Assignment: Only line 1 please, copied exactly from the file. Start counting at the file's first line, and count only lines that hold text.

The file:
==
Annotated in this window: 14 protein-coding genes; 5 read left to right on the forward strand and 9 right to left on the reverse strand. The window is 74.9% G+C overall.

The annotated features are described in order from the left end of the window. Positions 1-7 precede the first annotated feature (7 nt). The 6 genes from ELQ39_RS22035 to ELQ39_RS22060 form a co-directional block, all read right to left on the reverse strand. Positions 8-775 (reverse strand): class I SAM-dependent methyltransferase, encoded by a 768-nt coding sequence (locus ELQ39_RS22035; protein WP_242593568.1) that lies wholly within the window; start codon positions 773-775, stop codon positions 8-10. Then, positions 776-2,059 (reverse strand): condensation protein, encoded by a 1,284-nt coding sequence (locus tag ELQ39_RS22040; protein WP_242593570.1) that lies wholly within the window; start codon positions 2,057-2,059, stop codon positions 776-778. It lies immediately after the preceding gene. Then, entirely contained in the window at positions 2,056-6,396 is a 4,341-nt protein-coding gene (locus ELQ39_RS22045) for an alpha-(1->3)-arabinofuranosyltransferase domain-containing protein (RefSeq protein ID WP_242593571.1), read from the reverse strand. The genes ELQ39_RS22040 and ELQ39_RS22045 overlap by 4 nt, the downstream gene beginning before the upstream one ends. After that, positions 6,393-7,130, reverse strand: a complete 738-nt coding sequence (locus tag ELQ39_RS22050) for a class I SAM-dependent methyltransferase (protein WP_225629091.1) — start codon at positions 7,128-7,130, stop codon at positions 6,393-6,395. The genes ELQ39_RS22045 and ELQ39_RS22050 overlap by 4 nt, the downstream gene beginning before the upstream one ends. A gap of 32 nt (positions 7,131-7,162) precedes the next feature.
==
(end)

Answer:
Annotated in this window: 14 protein-coding genes; 5 read left to right on the forward strand and 9 right to left on the reverse strand. The window is 74.9% G+C overall.